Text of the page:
How do you reopen an
institution that was shuttered by the governor amidst allegations of
patient neglect, with the special interest groups calling its large
institutional style of care archaic?
LDC functioned for
more than a century as a state-run institution caring for mentally
and physically handicapped until it was shuttered Oct. 31, 2002, by
Gov. George Ryan.
At the recommendation
of new Gov. Rod Blagojevich, legislators appropriated $12 million
late in the fiscal 2004 state budget. Of that total, $7 million is
designated for facility development and $5 million is for staffing.
The recommendation/request is that 40 beds be brought back to the
facility will relieve overcrowding at other institutions. It will
also allow many families to move their loved ones back closer to
After the LDC
residents were transferred to other institutions, the facility was
stripped of all special equipment in apparent preparation for some
other use or to be sold. Residents were never expected to return to
the grounds, and the buildings were shuttered.
The facility and
grounds stand ready waiting for some use. The question remains now:
How should it be used? Should the larger buildings be put back into
use for mass care? Should there be a combination of the existing
large residence facilities used with new small-group homes to be
built on the grounds? Or should there just be new group homes built
and put into use, then the other buildings and property either
leased out or sold off?
It is up to the task
force to determine what residential care and supporting services
will be offered. They will need to look at the replacement of
equipment, operating costs, and come to an agreement on the style
and structure that best suits the type of residents who will be
Who could best serve
on this task force? While a formal list of names has not been
released, it is known that members include Lincoln Mayor Beth Davis,
some former LDC resident parents, a former director of LDC, former
members of the AFSCME union representing LDC -- all proponents of
LDC. Also bringing balance to the group's decisions are advocates
who oppose large institutional settings but approve of small-group
homes, as well as just plain citizens. Staff from DHS and
legislators, state Rep. Rich Brauer and Sen. Larry Bomke, have also
led in research and discussions. Those familiar with the facility
grounds and maintenance are also being consulted.
The task force met
for a couple of hours last month just to get to know one another and
to lay out a starting place for their assessments.
They met again
yesterday (Tuesday, Aug. 5) for their first work session. Tuesday
began at 9 a.m. with a tour of the grounds and current facility. The
group toured Bowen Cottage, Waters Cottage, Coty (the administration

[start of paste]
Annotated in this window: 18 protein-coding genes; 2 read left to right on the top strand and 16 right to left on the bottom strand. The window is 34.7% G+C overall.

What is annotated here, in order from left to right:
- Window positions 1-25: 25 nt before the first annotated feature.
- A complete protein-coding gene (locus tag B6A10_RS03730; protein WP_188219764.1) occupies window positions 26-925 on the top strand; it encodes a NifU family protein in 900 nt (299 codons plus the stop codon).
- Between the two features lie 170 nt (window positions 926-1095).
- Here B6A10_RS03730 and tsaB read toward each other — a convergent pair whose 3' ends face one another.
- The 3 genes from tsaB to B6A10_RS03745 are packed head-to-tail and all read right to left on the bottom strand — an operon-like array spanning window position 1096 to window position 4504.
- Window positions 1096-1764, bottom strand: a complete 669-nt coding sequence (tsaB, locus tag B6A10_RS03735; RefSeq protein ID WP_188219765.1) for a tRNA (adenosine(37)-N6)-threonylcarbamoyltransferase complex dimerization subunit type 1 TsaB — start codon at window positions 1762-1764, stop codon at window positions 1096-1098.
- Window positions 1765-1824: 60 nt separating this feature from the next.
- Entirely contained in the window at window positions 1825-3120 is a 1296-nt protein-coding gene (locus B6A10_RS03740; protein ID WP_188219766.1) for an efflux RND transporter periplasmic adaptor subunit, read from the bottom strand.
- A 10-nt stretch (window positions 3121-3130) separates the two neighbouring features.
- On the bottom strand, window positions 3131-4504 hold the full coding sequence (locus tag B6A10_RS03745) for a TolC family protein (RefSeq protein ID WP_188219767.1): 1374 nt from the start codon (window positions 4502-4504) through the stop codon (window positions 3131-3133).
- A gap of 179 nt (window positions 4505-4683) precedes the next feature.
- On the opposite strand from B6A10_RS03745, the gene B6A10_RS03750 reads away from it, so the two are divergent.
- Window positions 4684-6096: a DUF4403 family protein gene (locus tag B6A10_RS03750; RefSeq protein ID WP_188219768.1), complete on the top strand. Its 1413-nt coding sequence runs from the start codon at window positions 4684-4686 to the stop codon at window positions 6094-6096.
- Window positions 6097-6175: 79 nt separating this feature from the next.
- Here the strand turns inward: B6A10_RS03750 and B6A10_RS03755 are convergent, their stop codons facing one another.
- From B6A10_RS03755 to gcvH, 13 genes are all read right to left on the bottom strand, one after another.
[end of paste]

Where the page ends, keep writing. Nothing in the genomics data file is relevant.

building) and the central dining room area. After that they went
outside over to the ground near State and Kickapoo streets where new
cottages might be built. Then they toured the power plant.
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The power plant
operation involves a couple of issues, costs and time to open. The
power plant was shut down in April. It supplies the heat source for
the existing buildings. If the larger facility is used, the power
plant takes at least 60 days to get started again.
One major factor is
the cost of operating the power plant to run the larger buildings.
Total power plant operating costs are $1.3 million per year.
Electric, water, heat, salaries and benefits for seven employees to
run it take up $750,000 of that amount. The group will look at what
it might cost to run fewer of the larger buildings or to operate
only new, to-be-built, more cost-effective small buildings.
After the tour the
group set to work discussing their observations and ideas. A
facilitator, Brian Sorge of Lambert Associates from East Dundee,
directed the group, explaining how to they can develop their vision.
As the afternoon moved on they began structuring their beliefs and
organization toward how to move forward.
Thomas Green, a
spokesman for DHS, said one important thing that will be done before
the next meeting is that a small appointed group will draft a vision
statement from the ideas shared Tuesday. The task force will make
future decisions based on that vision statement.
"A lot was
accomplished today," Green said. "There was principal consensus by
the group, and they brought a lot of concrete ideas to the table.
They dealt with realities: financial, physical and needs for the
residents. They looked at the goals and integrated services. It was
a major step forward, and they were all on the same page."
The major movement in
Tuesday's meeting was toward combining institutional setting and
small-group homes, Green said.
Sen. Bomke said that
any number of options with what to do with the current facility and
grounds were discussed. He was pleased to see the task force working
toward "short-term objectives set as well as long-term objectives."
He would like to see 40 beds opened at the facility as soon as
Those coming out of
the day's gathering said much the same as Rep. Brauer: "What you
have here is a group of people that's working together. There was a
lot of good discussion. There are different agendas. It was very
friendly, very open discussion, so I think that is what is
The group will meet
again on Aug. 20 and 28.
No specific date for
final recommendations or the reopening has been determined.
Gov. Blagojevich awaits a plan to be
compiled and presented to him by new Department of Human Services
Director Carol Adams.